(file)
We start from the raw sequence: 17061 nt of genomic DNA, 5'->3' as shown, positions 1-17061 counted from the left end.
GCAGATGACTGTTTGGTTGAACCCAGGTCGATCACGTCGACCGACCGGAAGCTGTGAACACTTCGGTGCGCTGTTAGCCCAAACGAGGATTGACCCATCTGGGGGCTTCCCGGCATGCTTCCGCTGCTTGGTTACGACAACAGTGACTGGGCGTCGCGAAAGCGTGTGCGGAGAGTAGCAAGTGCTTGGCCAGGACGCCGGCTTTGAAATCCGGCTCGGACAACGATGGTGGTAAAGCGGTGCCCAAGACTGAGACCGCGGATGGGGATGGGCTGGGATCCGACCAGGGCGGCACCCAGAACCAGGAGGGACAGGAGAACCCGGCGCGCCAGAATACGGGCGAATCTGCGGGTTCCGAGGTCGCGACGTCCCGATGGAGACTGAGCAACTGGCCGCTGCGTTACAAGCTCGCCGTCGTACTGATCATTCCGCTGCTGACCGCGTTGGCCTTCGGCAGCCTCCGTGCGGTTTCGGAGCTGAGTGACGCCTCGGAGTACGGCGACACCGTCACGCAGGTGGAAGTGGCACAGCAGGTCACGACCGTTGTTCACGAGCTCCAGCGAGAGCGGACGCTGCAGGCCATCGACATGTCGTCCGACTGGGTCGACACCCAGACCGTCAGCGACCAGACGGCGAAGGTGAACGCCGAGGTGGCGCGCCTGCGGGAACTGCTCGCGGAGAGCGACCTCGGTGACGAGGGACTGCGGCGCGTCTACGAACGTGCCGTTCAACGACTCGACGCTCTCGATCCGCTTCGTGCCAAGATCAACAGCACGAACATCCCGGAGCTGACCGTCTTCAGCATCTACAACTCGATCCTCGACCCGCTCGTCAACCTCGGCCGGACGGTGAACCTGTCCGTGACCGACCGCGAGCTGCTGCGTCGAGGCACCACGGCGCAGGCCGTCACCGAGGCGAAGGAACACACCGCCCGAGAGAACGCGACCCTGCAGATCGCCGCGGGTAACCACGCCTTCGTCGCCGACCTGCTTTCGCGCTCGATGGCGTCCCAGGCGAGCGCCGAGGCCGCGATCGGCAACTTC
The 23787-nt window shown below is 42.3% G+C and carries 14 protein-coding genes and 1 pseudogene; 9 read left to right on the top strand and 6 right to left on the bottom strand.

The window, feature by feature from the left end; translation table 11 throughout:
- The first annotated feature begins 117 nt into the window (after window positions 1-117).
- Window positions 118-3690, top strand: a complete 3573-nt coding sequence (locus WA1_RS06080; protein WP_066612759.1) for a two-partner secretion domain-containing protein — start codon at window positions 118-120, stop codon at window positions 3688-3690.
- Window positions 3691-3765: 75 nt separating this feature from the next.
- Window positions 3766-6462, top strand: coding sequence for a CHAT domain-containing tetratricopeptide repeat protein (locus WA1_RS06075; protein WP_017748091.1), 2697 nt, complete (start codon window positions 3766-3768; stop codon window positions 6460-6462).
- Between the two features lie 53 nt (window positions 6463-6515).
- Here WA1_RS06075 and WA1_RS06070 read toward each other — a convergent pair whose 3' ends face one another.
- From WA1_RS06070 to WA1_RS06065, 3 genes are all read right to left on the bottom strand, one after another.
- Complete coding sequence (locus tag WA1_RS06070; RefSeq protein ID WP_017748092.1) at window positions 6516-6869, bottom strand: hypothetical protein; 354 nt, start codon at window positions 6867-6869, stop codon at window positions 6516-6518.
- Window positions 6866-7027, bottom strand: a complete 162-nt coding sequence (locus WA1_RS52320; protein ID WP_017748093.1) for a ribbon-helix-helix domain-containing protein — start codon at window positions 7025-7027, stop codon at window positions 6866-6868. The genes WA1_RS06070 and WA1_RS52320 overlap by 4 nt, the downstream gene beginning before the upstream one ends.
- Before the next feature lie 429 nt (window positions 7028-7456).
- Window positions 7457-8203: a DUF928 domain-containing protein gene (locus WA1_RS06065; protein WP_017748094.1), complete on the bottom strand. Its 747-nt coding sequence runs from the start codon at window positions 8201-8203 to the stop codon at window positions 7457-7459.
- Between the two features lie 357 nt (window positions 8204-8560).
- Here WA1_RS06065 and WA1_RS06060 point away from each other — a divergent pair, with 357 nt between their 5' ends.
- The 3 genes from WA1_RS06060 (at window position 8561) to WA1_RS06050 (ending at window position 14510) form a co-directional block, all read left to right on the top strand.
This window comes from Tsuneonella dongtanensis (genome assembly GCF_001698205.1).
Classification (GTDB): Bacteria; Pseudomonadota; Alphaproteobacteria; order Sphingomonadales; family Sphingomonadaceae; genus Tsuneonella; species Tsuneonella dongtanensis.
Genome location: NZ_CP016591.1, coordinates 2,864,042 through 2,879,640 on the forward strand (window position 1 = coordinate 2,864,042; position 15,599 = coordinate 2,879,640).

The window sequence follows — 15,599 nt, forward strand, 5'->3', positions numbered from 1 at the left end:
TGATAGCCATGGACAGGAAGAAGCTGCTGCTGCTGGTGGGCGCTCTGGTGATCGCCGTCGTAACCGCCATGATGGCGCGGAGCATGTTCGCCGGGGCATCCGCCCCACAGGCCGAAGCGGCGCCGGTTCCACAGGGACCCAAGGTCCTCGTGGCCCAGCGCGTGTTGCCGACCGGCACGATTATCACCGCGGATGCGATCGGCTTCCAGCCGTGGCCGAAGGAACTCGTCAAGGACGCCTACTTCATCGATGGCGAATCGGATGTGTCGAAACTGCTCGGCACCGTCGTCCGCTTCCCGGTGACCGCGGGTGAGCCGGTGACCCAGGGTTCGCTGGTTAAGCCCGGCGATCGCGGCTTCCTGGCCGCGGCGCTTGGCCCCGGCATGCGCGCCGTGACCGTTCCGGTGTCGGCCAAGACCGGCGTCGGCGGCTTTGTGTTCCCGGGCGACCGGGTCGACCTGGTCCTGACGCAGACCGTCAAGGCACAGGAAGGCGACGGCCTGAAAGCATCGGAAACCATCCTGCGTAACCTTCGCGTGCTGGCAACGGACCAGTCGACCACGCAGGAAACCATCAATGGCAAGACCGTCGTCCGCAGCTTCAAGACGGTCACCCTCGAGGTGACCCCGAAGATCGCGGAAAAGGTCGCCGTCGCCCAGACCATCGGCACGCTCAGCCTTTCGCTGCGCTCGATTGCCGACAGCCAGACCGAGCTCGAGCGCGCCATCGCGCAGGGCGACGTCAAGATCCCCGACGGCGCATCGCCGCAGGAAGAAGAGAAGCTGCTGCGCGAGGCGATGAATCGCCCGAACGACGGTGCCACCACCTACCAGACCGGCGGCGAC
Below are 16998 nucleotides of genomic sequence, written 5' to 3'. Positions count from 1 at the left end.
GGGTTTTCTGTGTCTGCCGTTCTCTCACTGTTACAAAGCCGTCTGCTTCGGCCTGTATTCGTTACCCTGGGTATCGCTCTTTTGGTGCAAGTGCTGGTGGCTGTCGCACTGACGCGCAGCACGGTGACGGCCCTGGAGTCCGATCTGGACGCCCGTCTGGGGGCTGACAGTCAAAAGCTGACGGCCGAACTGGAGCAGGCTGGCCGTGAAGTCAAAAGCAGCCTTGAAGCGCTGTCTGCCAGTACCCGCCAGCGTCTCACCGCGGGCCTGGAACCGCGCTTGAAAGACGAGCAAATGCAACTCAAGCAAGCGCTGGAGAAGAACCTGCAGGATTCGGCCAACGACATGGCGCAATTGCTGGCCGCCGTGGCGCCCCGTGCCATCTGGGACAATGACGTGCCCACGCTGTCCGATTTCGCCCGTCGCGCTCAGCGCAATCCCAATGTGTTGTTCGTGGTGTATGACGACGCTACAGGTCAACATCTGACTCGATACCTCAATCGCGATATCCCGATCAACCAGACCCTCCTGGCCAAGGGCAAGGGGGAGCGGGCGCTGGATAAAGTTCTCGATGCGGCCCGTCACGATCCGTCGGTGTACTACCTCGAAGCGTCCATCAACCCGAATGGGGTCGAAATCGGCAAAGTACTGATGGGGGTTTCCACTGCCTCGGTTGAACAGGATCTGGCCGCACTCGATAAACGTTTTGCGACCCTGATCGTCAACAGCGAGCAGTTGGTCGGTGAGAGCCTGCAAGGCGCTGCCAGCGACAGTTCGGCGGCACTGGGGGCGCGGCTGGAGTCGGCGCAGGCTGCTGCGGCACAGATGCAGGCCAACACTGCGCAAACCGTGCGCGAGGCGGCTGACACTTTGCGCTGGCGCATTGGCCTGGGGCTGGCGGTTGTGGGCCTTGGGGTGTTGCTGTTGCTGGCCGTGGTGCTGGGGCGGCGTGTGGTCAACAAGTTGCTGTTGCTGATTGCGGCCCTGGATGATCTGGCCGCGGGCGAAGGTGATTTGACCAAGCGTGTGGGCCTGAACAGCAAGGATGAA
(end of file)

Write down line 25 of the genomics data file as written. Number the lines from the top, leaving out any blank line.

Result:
GGGTTTTCTGTGTCTGCCGTTCTCTCACTGTTACAAAGCCGTCTGCTTCGGCCTGTATTCGTTACCCTGGGTATCGCTCTTTTGGTGCAAGTGCTGGTGGCTGTCGCACTGACGCGCAGCACGGTGACGGCCCTGGAGTCCGATCTGGACGCCCGTCTGGGGGCTGACAGTCAAAAGCTGACGGCCGAACTGGAGCAGGCTGGCCGTGAAGTCAAAAGCAGCCTTGAAGCGCTGTCTGCCAGTACCCGCCAGCGTCTCACCGCGGGCCTGGAACCGCGCTTGAAAGACGAGCAAATGCAACTCAAGCAAGCGCTGGAGAAGAACCTGCAGGATTCGGCCAACGACATGGCGCAATTGCTGGCCGCCGTGGCGCCCCGTGCCATCTGGGACAATGACGTGCCCACGCTGTCCGATTTCGCCCGTCGCGCTCAGCGCAATCCCAATGTGTTGTTCGTGGTGTATGACGACGCTACAGGTCAACATCTGACTCGATACCTCAATCGCGATATCCCGATCAACCAGACCCTCCTGGCCAAGGGCAAGGGGGAGCGGGCGCTGGATAAAGTTCTCGATGCGGCCCGTCACGATCCGTCGGTGTACTACCTCGAAGCGTCCATCAACCCGAATGGGGTCGAAATCGGCAAAGTACTGATGGGGGTTTCCACTGCCTCGGTTGAACAGGATCTGGCCGCACTCGATAAACGTTTTGCGACCCTGATCGTCAACAGCGAGCAGTTGGTCGGTGAGAGCCTGCAAGGCGCTGCCAGCGACAGTTCGGCGGCACTGGGGGCGCGGCTGGAGTCGGCGCAGGCTGCTGCGGCACAGATGCAGGCCAACACTGCGCAAACCGTGCGCGAGGCGGCTGACACTTTGCGCTGGCGCATTGGCCTGGGGCTGGCGGTTGTGGGCCTTGGGGTGTTGCTGTTGCTGGCCGTGGTGCTGGGGCGGCGTGTGGTCAACAAGTTGCTGTTGCTGATTGCGGCCCTGGATGATCTGGCCGCGGGCGAAGGTGATTTGACCAAGCGTGTGGGCCTGAACAGCAAGGATGAA